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Simulations

Several organisations have developed simulations which illustrate some of the barriers that may impact on accessibility and ease of use. Simulations cannot give true representations of disability, but can promote discussions around the subject - it is important to know when and how to use simulations.  The Braille Institute in California have developed a mobile App and WebAim host a series of webpages along with others offered on this page. 

Braille institute logoVisionSim: iPhone, iPad and Android App

Braille Institute's VisionSim© FREE app for smartphones was designed to foster understanding and compassion for the millions of people affected by leading eye conditions. Using touch-screen controls, the user can select one of the four simulators to replicate the symptoms of that particular disease. The application uses the camera in the iPhone or Android to allow the user to see the world through digital filters simulating the symptoms and experience of the disease. Using sliding touch-screen controls, the user can manipulate the severity of the symptoms. The real-time still images can be saved by the camera and stored for later review, or to be shared.

VisionSim© was developed to allow people with healthy vision to experience the world through the eyes of a person experiencing one of nine degenerative eye diseases, including macular degeneration, diabetic retinopathy, glaucoma and cataracts. Download VisionSim for Apple iPad and iPhone or download the Google Android version.

WebAIM logoWebAim have a series that show the impact of certain designs and web services on users.

WebAIM: Screen Reader Simulation This simulation provides a way to experience what it is like to use a screen reader. A web site, the University of the Antarctic, is presented as a screen reader user would experience it. Keyboard shortcuts are provided to navigate within the site and find specific pieces of information.

WebAIM: Distractibility Simulation This simulation demonstrates how difficult it can be to navigate even a simple site when operating under an intense cognitive load.

WebAIM: Speed Read muddle text You are given 60 seconds to read a paragraph aloud. The letters in this paragraph are reversed, inverted, transposed, and spelling is inconsistent. There will be two questions to answer at the end of the 60 seconds, so you must decipher the words as best as you can sovaldi price in india. Although this simulation is related to Dyslexia, it provides an example of the frustration that can arise when it is hard to read at speed and difficulties impact on memory. 

WebAIM: Low Vision Simulation This simulation provides an opportunity for users to experience a web page using simulated visual disabilities. While it certainly does not simulate low vision itself, it can be used to help understand how visual disabilities can impact web content and how web content can better designed.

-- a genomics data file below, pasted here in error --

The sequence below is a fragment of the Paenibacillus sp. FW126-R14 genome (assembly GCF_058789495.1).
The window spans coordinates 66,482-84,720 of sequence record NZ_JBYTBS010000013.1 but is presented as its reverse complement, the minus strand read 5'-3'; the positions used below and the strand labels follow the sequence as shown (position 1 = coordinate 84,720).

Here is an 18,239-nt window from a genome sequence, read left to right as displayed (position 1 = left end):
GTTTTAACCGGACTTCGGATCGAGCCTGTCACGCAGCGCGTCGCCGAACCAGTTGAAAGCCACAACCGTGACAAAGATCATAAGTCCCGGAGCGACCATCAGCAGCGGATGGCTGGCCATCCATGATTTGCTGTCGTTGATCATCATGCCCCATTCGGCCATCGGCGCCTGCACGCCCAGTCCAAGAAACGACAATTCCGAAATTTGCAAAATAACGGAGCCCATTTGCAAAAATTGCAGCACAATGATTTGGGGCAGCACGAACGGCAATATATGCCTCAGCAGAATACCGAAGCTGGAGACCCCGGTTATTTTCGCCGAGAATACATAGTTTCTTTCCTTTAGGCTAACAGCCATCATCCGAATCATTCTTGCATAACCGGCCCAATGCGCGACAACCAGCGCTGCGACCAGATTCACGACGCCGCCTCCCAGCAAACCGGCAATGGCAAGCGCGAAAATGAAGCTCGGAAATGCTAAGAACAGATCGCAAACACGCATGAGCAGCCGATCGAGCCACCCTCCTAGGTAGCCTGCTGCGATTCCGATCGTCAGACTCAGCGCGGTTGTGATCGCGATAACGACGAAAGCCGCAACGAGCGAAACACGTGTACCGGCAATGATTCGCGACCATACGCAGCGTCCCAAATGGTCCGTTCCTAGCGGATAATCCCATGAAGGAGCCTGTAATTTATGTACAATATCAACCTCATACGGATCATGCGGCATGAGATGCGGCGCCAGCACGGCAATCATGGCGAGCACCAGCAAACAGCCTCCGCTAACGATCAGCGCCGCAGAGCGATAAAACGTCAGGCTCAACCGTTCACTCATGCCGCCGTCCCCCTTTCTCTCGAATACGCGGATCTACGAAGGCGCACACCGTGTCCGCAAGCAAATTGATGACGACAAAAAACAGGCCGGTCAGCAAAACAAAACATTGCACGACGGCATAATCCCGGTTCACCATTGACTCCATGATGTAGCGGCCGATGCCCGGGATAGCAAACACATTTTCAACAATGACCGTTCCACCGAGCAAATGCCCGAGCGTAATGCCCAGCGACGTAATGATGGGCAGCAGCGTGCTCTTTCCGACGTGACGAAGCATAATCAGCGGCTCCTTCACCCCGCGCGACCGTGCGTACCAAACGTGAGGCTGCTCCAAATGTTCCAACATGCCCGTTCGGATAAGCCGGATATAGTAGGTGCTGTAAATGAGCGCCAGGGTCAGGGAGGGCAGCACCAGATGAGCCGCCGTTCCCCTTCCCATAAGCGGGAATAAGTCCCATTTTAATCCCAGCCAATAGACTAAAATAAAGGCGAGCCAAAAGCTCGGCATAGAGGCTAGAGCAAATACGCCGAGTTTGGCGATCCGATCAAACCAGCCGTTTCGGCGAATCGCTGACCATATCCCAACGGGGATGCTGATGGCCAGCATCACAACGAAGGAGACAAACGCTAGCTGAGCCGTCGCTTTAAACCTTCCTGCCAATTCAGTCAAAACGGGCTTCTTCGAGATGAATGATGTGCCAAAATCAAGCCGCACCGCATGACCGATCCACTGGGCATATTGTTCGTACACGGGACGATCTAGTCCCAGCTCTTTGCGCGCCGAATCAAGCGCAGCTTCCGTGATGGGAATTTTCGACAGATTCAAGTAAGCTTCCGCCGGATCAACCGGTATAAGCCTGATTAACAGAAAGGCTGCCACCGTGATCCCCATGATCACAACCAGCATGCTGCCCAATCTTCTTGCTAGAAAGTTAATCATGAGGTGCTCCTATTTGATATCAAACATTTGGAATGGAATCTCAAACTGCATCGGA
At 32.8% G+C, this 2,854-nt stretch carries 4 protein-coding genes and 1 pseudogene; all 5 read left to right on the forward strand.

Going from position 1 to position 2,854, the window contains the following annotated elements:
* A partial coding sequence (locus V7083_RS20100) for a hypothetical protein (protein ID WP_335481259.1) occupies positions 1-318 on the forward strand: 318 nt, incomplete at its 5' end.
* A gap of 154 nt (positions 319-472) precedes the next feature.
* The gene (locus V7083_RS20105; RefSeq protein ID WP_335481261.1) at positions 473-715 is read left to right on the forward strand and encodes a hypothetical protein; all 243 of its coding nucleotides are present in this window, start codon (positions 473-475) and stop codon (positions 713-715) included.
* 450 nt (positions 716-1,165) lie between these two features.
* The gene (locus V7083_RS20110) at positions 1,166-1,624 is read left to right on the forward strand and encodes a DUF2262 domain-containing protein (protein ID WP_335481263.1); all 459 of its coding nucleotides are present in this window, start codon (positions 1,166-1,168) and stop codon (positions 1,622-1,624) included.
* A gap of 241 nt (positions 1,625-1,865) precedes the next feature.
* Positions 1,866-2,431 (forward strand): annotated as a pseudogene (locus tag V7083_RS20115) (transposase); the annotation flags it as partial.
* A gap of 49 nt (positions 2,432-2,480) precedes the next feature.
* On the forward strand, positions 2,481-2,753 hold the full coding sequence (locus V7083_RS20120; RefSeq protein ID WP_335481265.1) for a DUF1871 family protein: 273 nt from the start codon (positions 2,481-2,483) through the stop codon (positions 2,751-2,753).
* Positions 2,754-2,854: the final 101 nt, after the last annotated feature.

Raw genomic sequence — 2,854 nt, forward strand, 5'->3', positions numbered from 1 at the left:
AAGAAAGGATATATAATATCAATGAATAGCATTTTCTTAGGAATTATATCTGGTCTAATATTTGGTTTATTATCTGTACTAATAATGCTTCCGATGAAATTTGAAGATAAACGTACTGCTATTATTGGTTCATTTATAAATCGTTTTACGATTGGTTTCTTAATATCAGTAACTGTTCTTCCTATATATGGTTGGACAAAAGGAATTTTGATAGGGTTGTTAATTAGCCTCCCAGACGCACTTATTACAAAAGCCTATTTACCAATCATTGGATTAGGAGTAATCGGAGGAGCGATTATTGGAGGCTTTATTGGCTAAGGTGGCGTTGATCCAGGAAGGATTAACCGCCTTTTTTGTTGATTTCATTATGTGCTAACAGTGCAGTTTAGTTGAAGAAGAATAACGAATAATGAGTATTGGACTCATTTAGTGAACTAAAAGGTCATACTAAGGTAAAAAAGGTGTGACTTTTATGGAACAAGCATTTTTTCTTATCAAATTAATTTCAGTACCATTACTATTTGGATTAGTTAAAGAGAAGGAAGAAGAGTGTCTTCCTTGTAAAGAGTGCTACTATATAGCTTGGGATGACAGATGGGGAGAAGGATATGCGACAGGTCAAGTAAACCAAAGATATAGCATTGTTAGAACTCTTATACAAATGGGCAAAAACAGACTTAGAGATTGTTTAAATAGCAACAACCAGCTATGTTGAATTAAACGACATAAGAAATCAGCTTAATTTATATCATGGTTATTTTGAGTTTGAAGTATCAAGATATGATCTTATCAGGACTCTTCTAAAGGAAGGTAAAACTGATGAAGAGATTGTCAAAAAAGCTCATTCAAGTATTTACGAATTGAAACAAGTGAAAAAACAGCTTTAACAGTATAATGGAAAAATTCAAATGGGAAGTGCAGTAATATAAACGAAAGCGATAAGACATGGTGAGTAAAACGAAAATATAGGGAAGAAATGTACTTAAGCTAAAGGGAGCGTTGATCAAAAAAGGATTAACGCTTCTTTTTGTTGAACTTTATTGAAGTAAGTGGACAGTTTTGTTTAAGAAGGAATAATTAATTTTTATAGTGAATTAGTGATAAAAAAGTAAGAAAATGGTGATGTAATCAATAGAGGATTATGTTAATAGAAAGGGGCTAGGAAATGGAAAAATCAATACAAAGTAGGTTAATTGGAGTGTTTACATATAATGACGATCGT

Coblis - Colour Blindness Simulator "If you are not suffering from a colour vision deficiency it is very hard to imagine how it looks like to be colour blind. The Colour BLIndness Simulator can close this gap for you. Just play around with the sample picture or upload your own images. Please make sure that you just use JPG, GIF or PNG images with a size below 600kB." (Daniel Flück, 2007)

Web Page Backward Compatibility Viewer (Delorie.com) "Want to see if your page would be usable without tables, scripts or style sheets? Visit this site, enter the URL of your page, and check only those features that you want the browser to be able to see. This site is meant for checking if your pages would be usable with older web browsers, but it can also be used to simulate common accessibility issues. For example, turn off images to see your ALT text in place. Turn off tables to see what order text would appear in without the table, a good indicator of how usable the page might be to someone using a screen reader. Or, turn off style sheets to see if someone who uses their own style sheet to compensate for low vision will still be able to use your page." York University, Toronto Web Accessibility testing pages

ACTF aDesigner - It was originally known as IBM aDesigner and 'includes simulation modes to present how Web pages might be viewed by users who are blind, color blind or have low vision Promotes early awareness of potential accessibility and usability issues Checks site for compliance against established accessibility guidelines Includes a site-wide analyzer with graphical features'.  

 

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